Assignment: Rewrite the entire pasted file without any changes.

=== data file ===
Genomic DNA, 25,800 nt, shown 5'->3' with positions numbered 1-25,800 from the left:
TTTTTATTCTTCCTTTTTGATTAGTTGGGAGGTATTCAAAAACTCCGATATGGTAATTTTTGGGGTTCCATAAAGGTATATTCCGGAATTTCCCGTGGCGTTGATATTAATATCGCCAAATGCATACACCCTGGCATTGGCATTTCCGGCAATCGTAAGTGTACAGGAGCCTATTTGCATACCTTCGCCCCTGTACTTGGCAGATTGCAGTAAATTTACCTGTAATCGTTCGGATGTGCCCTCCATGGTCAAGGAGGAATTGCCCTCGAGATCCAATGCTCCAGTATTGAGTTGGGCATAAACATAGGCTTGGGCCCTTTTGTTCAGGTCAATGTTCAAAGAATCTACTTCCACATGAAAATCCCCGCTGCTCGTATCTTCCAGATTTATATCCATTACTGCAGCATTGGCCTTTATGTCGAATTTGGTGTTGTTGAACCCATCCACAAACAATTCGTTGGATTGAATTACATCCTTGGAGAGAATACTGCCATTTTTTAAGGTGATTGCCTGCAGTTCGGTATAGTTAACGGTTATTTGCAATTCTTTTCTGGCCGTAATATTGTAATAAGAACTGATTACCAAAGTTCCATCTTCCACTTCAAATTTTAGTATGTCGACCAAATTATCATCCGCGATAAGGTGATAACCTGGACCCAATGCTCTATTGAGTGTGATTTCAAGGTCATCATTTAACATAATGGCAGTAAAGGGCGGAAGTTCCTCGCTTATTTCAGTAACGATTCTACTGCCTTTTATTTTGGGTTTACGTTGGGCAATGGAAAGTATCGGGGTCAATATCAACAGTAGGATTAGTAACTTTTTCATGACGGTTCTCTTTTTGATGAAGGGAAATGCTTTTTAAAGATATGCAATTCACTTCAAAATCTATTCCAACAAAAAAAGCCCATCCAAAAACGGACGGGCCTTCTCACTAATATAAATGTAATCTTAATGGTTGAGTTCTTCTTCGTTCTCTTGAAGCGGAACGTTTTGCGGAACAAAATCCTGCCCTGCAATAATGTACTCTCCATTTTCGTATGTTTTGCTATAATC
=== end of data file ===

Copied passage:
Genomic DNA, 25,800 nt, shown 5'->3' with positions numbered 1-25,800 from the left:
TTTTTATTCTTCCTTTTTGATTAGTTGGGAGGTATTCAAAAACTCCGATATGGTAATTTTTGGGGTTCCATAAAGGTATATTCCGGAATTTCCCGTGGCGTTGATATTAATATCGCCAAATGCATACACCCTGGCATTGGCATTTCCGGCAATCGTAAGTGTACAGGAGCCTATTTGCATACCTTCGCCCCTGTACTTGGCAGATTGCAGTAAATTTACCTGTAATCGTTCGGATGTGCCCTCCATGGTCAAGGAGGAATTGCCCTCGAGATCCAATGCTCCAGTATTGAGTTGGGCATAAACATAGGCTTGGGCCCTTTTGTTCAGGTCAATGTTCAAAGAATCTACTTCCACATGAAAATCCCCGCTGCTCGTATCTTCCAGATTTATATCCATTACTGCAGCATTGGCCTTTATGTCGAATTTGGTGTTGTTGAACCCATCCACAAACAATTCGTTGGATTGAATTACATCCTTGGAGAGAATACTGCCATTTTTTAAGGTGATTGCCTGCAGTTCGGTATAGTTAACGGTTATTTGCAATTCTTTTCTGGCCGTAATATTGTAATAAGAACTGATTACCAAAGTTCCATCTTCCACTTCAAATTTTAGTATGTCGACCAAATTATCATCCGCGATAAGGTGATAACCTGGACCCAATGCTCTATTGAGTGTGATTTCAAGGTCATCATTTAACATAATGGCAGTAAAGGGCGGAAGTTCCTCGCTTATTTCAGTAACGATTCTACTGCCTTTTATTTTGGGTTTACGTTGGGCAATGGAAAGTATCGGGGTCAATATCAACAGTAGGATTAGTAACTTTTTCATGACGGTTCTCTTTTTGATGAAGGGAAATGCTTTTTAAAGATATGCAATTCACTTCAAAATCTATTCCAACAAAAAAAGCCCATCCAAAAACGGACGGGCCTTCTCACTAATATAAATGTAATCTTAATGGTTGAGTTCTTCTTCGTTCTCTTGAAGCGGAACGTTTTGCGGAACAAAATCCTGCCCTGCAATAATGTACTCTCCATTTTCGTATGTTTTGCTATAATC